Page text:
The May 15 issue of our Disability NEWS offers more ways to share, learn, create, celebrate, and connect.Read More…
City/County Info: 503-823-4000
1221 SW 4th Ave, Suite 110, Portland, OR 97204
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The upcoming General Election will be November 6, 2018 with important candidate races and ballot measures on the ballot. Disability Rights Oregon (DRO) offers free information for people with disabilities to participate in the voting process.
DRO publishes a free, nonpartisan, accessible Easy Voting Guide (EVG). The EVG uses larger fonts, pictures, and plain English. Candidates tell us their top three goals and DRO outlines arguments for and against ballot measures.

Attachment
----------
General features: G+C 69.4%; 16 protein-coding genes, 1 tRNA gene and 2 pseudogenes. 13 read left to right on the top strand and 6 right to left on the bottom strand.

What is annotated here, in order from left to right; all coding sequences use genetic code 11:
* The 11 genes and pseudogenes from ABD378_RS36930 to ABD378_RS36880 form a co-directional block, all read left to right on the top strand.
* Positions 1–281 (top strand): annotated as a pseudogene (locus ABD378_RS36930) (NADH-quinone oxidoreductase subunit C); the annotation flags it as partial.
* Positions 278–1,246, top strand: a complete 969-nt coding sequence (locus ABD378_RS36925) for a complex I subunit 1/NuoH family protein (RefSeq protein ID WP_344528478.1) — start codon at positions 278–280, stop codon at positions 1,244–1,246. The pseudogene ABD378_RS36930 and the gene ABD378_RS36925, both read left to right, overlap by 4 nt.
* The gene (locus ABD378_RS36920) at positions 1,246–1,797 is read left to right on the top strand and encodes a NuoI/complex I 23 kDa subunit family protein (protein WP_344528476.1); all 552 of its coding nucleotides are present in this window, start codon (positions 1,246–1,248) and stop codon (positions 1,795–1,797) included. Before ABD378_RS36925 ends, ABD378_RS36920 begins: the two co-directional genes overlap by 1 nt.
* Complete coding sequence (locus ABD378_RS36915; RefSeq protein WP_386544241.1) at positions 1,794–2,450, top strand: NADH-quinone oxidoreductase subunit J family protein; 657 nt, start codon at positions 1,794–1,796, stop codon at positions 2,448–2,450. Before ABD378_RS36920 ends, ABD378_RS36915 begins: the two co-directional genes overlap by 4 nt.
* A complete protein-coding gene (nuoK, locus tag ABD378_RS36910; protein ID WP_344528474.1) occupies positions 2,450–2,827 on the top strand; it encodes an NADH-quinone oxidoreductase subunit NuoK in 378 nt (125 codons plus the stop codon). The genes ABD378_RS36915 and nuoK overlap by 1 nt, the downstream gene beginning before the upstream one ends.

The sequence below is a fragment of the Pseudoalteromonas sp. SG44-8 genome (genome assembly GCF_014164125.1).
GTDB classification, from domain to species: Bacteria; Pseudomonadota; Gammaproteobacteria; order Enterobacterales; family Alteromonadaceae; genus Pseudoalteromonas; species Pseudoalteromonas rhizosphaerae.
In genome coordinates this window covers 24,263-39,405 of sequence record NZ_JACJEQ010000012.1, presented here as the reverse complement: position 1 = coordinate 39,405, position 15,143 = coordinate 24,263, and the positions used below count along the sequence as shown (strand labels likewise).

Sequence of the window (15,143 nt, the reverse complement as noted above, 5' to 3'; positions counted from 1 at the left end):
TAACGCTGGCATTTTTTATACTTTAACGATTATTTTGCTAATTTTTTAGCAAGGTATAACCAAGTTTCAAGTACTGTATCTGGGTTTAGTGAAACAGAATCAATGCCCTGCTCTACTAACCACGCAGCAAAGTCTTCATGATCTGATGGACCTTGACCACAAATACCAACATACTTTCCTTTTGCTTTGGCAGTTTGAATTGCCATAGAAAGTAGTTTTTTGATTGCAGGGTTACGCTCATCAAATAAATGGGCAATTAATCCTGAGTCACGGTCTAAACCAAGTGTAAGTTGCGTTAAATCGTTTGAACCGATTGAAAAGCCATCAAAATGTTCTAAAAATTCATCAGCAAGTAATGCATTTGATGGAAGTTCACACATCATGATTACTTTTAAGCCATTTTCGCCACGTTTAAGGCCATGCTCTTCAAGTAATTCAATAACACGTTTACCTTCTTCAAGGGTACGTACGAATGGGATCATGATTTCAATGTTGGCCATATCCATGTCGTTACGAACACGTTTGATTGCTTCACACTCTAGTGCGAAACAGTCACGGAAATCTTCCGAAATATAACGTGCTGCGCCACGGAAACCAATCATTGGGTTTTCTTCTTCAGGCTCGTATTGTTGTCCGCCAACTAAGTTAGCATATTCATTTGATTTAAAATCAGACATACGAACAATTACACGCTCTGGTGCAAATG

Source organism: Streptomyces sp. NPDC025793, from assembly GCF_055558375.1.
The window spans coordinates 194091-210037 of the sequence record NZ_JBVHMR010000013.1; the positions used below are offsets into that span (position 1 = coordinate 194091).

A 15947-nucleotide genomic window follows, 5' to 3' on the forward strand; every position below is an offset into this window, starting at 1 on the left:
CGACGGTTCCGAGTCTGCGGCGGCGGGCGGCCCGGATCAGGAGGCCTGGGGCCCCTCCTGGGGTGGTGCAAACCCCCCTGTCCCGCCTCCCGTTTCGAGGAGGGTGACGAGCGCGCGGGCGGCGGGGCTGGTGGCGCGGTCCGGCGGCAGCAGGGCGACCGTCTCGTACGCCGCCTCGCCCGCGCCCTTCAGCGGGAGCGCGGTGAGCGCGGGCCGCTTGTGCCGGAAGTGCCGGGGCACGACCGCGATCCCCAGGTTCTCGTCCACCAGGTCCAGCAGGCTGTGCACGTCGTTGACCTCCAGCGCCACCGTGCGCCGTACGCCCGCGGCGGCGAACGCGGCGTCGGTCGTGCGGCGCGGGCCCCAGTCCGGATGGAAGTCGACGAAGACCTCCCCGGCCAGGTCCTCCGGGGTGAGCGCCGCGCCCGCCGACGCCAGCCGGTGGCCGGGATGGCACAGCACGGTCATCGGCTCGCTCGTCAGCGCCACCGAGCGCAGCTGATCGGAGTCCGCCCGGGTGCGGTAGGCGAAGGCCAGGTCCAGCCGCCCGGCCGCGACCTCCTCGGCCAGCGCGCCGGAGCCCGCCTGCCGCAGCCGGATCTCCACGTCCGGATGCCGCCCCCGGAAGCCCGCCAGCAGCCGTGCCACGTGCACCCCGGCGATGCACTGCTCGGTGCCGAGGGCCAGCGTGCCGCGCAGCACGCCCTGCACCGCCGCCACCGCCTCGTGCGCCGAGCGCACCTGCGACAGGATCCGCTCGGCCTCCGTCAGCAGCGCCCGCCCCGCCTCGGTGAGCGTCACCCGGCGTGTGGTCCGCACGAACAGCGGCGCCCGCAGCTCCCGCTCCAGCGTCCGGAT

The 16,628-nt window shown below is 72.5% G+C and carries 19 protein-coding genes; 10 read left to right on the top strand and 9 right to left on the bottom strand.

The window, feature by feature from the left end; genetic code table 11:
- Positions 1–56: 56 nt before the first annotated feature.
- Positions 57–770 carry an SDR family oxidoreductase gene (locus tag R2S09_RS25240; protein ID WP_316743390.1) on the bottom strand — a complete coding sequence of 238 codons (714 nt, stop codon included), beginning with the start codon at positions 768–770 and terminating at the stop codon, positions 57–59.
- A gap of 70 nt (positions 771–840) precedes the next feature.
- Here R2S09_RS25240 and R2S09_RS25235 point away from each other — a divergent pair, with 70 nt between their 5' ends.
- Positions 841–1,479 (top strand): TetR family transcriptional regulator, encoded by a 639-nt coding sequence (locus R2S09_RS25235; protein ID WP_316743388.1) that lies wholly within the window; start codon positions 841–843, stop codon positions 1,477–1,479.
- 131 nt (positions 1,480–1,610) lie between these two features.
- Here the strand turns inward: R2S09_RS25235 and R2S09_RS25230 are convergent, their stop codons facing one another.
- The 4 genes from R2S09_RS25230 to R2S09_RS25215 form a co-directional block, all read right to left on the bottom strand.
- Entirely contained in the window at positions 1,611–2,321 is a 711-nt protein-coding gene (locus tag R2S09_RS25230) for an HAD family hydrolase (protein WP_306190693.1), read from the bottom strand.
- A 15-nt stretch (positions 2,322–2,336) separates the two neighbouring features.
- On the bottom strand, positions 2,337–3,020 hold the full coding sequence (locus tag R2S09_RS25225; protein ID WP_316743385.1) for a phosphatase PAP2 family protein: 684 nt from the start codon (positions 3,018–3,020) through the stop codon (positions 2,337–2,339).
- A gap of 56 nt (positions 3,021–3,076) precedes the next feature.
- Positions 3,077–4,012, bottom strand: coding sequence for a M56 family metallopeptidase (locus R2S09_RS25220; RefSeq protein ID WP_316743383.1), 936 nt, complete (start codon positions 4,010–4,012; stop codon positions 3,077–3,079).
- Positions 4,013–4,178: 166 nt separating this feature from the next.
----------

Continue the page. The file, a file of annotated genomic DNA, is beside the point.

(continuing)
The EVG is distributed to over 700 agencies and organizations across the state. If you would like copies for your classroom, group, organization, or agency, fill out DRO’s order form.
Disability Rights Oregon works to ensure full participation in the electoral process including registering to vote and casting a ballot. In partnership with the Secretary of State, it produces the nonpartisan EVP and does year-round training, outreach and advocacy on behalf of voters and prospective voters with disabilities. More voting information is available on the DRO website.
Oaks Amusement Park is the site for the Oregon Association of the Deaf’s (OAD) Fifth Annual Deaf Fest on September 15. All are invited to an event about Deaf Culture, Deaf Language, and Deaf Pride from 10 a.m. to 4 p.m. at 7805 Southeast Oaks Park Way.
OAD’s booth and the vendor booths will be at site #15; the same area like last year by the pavilion, past the main entrance. Ride bracelets may be purchased at the OAD booth for a discount price on the day of the event. Admission is not required to enter the the park’s main entrance.